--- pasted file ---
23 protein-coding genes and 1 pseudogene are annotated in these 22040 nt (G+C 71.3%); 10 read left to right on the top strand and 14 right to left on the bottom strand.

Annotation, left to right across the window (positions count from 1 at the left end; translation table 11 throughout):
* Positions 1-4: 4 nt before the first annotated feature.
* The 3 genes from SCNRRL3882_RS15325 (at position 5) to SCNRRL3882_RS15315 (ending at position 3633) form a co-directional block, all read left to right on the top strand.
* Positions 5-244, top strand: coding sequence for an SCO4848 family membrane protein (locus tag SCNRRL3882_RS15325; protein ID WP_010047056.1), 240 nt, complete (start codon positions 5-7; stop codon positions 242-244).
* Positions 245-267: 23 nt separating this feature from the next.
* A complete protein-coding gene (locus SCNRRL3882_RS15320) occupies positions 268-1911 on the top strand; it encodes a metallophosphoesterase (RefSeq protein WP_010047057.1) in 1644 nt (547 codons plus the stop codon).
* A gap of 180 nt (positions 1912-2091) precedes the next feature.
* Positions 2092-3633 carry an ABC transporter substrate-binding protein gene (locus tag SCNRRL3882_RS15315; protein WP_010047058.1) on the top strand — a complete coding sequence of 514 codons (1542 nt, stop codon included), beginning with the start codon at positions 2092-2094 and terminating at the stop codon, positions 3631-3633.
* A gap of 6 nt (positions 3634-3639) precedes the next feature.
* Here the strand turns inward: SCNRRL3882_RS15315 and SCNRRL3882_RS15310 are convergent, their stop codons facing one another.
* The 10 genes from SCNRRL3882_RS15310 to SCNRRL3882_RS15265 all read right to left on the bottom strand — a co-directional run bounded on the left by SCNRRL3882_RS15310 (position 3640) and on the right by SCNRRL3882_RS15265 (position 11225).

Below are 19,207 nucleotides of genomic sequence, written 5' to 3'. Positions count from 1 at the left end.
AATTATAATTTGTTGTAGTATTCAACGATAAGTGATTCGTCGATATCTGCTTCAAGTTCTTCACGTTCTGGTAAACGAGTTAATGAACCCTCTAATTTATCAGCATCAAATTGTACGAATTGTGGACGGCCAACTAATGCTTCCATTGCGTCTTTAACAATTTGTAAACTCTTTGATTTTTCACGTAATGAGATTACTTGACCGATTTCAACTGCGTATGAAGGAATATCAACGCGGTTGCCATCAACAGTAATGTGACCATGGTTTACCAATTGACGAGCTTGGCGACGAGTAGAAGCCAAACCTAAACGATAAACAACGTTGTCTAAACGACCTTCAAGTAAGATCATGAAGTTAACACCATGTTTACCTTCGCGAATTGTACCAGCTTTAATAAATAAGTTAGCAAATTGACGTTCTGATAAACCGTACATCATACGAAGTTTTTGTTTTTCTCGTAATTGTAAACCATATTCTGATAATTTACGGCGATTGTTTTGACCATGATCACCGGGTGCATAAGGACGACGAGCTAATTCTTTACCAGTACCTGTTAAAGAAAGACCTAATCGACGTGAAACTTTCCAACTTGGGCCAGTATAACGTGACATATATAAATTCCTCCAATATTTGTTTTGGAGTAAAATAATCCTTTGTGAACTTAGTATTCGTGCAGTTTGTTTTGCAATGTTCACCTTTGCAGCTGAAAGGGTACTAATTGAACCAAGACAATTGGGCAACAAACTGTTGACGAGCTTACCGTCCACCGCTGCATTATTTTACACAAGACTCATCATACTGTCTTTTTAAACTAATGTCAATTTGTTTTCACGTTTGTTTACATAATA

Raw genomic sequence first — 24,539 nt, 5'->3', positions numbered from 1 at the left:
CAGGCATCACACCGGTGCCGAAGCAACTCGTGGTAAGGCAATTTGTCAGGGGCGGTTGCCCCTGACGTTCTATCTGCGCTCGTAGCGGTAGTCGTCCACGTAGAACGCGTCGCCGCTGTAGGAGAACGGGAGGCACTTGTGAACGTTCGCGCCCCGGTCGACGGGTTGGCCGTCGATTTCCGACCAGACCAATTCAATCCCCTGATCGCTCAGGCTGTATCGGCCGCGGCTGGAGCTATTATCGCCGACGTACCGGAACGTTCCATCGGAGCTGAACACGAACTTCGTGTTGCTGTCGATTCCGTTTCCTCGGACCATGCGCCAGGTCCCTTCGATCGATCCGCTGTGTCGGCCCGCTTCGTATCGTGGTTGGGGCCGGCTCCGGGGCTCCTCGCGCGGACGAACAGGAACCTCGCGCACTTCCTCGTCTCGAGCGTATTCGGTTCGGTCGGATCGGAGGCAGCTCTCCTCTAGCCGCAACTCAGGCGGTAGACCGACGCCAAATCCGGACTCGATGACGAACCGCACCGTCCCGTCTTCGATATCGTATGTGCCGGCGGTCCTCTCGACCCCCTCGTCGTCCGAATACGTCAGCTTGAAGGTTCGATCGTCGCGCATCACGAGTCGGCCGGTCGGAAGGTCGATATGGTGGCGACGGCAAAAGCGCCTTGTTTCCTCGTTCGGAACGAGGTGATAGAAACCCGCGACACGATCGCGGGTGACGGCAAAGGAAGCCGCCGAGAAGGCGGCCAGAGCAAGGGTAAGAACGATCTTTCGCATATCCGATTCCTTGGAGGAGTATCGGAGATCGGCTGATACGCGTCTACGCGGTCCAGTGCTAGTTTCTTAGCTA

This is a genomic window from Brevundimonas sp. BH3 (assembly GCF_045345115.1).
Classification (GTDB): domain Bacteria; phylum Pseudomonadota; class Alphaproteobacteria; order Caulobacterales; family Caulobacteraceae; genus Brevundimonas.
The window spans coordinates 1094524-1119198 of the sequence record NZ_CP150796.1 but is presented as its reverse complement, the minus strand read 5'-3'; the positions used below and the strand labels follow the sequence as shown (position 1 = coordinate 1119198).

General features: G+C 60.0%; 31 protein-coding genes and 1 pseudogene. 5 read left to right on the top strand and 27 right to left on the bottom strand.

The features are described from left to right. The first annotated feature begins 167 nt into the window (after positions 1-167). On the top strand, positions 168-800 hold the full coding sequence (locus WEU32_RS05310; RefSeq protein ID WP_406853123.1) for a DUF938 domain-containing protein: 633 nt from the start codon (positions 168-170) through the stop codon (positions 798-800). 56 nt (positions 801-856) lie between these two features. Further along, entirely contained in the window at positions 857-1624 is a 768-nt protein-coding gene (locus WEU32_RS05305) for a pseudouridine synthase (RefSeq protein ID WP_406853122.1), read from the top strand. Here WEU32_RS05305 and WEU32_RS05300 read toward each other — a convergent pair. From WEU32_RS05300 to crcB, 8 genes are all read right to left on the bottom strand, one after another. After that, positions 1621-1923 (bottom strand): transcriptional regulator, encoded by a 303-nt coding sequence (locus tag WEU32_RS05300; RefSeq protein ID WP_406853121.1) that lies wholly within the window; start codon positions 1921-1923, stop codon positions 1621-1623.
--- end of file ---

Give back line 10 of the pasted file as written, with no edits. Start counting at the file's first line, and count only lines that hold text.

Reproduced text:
* A gap of 6 nt (positions 3634-3639) precedes the next feature.